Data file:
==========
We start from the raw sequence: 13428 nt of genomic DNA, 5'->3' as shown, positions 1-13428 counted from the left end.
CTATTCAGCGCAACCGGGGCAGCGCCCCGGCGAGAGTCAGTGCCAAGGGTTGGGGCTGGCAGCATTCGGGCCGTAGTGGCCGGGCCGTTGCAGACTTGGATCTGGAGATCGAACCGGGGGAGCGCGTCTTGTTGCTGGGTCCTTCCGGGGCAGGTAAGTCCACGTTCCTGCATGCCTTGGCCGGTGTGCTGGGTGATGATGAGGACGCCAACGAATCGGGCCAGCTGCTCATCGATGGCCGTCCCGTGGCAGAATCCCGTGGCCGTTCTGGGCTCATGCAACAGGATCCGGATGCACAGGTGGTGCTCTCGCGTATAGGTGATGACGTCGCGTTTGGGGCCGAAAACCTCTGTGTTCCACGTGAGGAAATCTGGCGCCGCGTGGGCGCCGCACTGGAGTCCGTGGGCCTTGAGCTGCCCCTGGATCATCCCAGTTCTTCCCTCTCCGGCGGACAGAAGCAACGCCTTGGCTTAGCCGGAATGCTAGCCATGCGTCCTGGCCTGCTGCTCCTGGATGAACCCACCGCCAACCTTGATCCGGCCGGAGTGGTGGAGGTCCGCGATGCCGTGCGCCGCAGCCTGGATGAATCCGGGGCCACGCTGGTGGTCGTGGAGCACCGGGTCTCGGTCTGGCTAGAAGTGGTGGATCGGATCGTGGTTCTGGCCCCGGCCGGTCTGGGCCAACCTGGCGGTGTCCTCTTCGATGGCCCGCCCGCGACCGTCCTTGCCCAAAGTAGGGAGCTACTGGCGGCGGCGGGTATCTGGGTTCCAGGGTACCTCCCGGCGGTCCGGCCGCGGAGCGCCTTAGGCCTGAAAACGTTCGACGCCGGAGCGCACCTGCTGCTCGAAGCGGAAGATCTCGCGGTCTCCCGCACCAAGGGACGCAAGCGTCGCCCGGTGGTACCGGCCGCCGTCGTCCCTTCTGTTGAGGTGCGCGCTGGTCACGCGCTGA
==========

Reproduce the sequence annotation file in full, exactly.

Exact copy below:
We start from the raw sequence: 13428 nt of genomic DNA, 5'->3' as shown, positions 1-13428 counted from the left end.
CTATTCAGCGCAACCGGGGCAGCGCCCCGGCGAGAGTCAGTGCCAAGGGTTGGGGCTGGCAGCATTCGGGCCGTAGTGGCCGGGCCGTTGCAGACTTGGATCTGGAGATCGAACCGGGGGAGCGCGTCTTGTTGCTGGGTCCTTCCGGGGCAGGTAAGTCCACGTTCCTGCATGCCTTGGCCGGTGTGCTGGGTGATGATGAGGACGCCAACGAATCGGGCCAGCTGCTCATCGATGGCCGTCCCGTGGCAGAATCCCGTGGCCGTTCTGGGCTCATGCAACAGGATCCGGATGCACAGGTGGTGCTCTCGCGTATAGGTGATGACGTCGCGTTTGGGGCCGAAAACCTCTGTGTTCCACGTGAGGAAATCTGGCGCCGCGTGGGCGCCGCACTGGAGTCCGTGGGCCTTGAGCTGCCCCTGGATCATCCCAGTTCTTCCCTCTCCGGCGGACAGAAGCAACGCCTTGGCTTAGCCGGAATGCTAGCCATGCGTCCTGGCCTGCTGCTCCTGGATGAACCCACCGCCAACCTTGATCCGGCCGGAGTGGTGGAGGTCCGCGATGCCGTGCGCCGCAGCCTGGATGAATCCGGGGCCACGCTGGTGGTCGTGGAGCACCGGGTCTCGGTCTGGCTAGAAGTGGTGGATCGGATCGTGGTTCTGGCCCCGGCCGGTCTGGGCCAACCTGGCGGTGTCCTCTTCGATGGCCCGCCCGCGACCGTCCTTGCCCAAAGTAGGGAGCTACTGGCGGCGGCGGGTATCTGGGTTCCAGGGTACCTCCCGGCGGTCCGGCCGCGGAGCGCCTTAGGCCTGAAAACGTTCGACGCCGGAGCGCACCTGCTGCTCGAAGCGGAAGATCTCGCGGTCTCCCGCACCAAGGGACGCAAGCGTCGCCCGGTGGTACCGGCCGCCGTCGTCCCTTCTGTTGAGGTGCGCGCTGGTCACGCGCTGA